But that’s our food reality these days. Food marketers freely use words like “guilt” and “sin” and “cheat” in the context of food, so what we eat is wrapped up in who we are and the choices we make. We judge food as being either good or bad, and then judge ourselves based on what we choose to eat. If we enjoy salad, we are good, but if we indulge in ice cream, we are bad . . . unless it’s guilt-free ice cream, of course. Doesn’t this sound absurd?
In 2007, the International Agency for Research on Cancer analyzed 19 studies on indoor tanning and the risk for melanoma. It concluded that people who started indoor tanning before age 35 had a 75% greater risk of developing melanoma. Since 2003, UV radiation from any source has been listed by the U.S. National Toxicology Program as a known carcinogen (cancer-causing substance). Currently, many government agencies caution against tanning.
4. HEAT an 8" skillet on medium heat. Spray with cooking spray and pour about 1⁄4 cup of the batter into the skillet. Immediately tilt the skillet and swirl the batter around to coat the entire cooking surface. Cook until the bottom side is golden brown, 1 to 1½ minutes. Loosen with a spatula and flip, using the spatula and your fingers to help turn the crêpe. Cook until the opposite side is golden brown, reducing the heat to medium low if the crêpe browns too quickly, about 45 seconds. Transfer to a plate and cover with a kitchen towel.
This sandwich involves waffles, but it's more of a lunch than a breakfast thing. Want it for breakfast? No judgments. The idea is basically this: Take some greasy fried chicken and turn it into a sandwich by stuffing it between two slices of bacon-and-cheese-spiked waffles. Hard to get greasier than that. PS: This recipe calls for homemade waffles and home-fried chicken, but you can easily adapt it by using storebought frozen wafles and picking up some fried chicken from your favorite local source.

What is it about these foods that make us feel guilty? It’s different for everyone. Generally speaking, American society’s obsession with healthy eating can make it seem “better” to opt for a salad (nutritious, lower in calories, green) rather than a burger (oily, higher in calories, processed). In some cases, people have arbitrarily decided (perhaps after reading a misguided article or two) what foods are “good” or “bad” and feel guilty after eating a “bad’ food as a result of this categorization.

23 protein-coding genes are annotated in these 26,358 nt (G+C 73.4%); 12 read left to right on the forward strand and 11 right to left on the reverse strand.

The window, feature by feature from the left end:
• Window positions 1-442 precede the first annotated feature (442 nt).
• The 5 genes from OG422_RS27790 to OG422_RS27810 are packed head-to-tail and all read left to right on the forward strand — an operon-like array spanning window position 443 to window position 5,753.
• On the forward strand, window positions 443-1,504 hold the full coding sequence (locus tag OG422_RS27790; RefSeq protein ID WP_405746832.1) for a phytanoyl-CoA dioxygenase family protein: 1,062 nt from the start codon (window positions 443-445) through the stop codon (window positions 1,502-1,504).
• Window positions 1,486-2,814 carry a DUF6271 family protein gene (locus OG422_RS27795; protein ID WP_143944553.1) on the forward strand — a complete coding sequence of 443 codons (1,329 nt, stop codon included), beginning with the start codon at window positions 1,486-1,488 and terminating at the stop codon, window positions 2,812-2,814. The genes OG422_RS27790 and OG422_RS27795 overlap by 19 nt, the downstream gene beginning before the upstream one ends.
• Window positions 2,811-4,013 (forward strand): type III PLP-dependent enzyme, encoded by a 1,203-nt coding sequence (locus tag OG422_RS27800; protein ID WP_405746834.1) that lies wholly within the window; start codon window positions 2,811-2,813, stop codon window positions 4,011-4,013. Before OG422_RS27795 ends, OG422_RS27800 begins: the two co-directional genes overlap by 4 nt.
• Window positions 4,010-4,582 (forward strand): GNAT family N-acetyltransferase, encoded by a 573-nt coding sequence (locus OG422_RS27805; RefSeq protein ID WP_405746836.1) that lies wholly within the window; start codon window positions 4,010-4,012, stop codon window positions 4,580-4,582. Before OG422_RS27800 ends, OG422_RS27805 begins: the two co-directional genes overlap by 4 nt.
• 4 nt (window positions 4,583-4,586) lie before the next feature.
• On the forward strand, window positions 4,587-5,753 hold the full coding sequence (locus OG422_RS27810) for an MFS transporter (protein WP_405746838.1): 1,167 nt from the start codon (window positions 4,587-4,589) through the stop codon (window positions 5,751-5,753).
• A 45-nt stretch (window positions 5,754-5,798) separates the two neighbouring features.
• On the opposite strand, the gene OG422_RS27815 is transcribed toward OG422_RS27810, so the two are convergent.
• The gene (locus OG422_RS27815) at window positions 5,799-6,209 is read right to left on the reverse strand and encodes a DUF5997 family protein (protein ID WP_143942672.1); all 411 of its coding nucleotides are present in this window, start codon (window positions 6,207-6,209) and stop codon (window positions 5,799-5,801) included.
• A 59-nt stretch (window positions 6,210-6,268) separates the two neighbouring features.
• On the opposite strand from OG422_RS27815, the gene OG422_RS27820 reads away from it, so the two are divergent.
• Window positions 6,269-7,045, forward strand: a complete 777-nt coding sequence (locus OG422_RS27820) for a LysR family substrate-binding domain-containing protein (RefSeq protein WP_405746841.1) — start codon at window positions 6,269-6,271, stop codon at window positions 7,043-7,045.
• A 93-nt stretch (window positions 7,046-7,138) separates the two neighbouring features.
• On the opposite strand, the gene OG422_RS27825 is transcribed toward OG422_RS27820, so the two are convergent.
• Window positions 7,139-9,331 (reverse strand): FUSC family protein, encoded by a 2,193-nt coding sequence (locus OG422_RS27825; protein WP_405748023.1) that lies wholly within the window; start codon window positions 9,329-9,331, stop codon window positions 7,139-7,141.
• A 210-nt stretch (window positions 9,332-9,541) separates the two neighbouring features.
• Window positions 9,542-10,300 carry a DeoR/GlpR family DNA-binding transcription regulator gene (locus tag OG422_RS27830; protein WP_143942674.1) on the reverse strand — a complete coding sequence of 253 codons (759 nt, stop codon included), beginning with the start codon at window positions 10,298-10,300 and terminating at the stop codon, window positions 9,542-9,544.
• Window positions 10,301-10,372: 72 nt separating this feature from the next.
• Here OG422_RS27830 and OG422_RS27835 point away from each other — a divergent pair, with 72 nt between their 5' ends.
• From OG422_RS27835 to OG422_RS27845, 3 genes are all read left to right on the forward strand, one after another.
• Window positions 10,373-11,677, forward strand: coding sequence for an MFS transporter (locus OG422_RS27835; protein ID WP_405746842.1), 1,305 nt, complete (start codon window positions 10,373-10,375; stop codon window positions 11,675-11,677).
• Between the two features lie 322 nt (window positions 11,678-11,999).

Don’t try to “work it off.” We’ve all been there: you eat a few too many cookies, then pledge to hit the gym extra hard the following day. Bad news: you can’t out-exercise a poor diet. In fact, exercising is the least efficient way that our bodies burn calories. So what should you do? Don’t worry about it. In order to gain one real pound, you would have to eat 3500 calories over your caloric limit. That’s over 5000 calories in a day! As long as you’re not going over your calorie budget on a regular basis, one day won’t derail your diet. So forget about cookies of the past and just keep sticking to your plan.

Zucchini adds moisture and a bit of sneaky nutrition in this classic quick bread, while chopped pecans add a crunchy twist. Make a double batch and stick a loaf in the freezer for when a craving strikes.

Get the recipe for Zucchini Bread with Pecans


Kelley Herring had to win over her health condition that went misdiagnosed for two full years. She learned that her sickness was a result of yeast infection,  sugars,  and preservatives in her diet and came to realize how a diet can break or build a person. Now, Kelly is the CEO, of Healing Gourmet website. She has written a number of resources on healthy eating and authored Healing Gourmet and Eat to Beat Diabetes that was published by McGraw-Hill back in 2005. Kelley has gathered ways to improve her health by simple changes in her lifestyle. She targeted mainly nutritional biochemistry, and learned how food compounds can help improve health and fight diseases. Kelley professionally leads a team of dieticians, doctors and chefs to create tools and resources on proper eating and nutrition.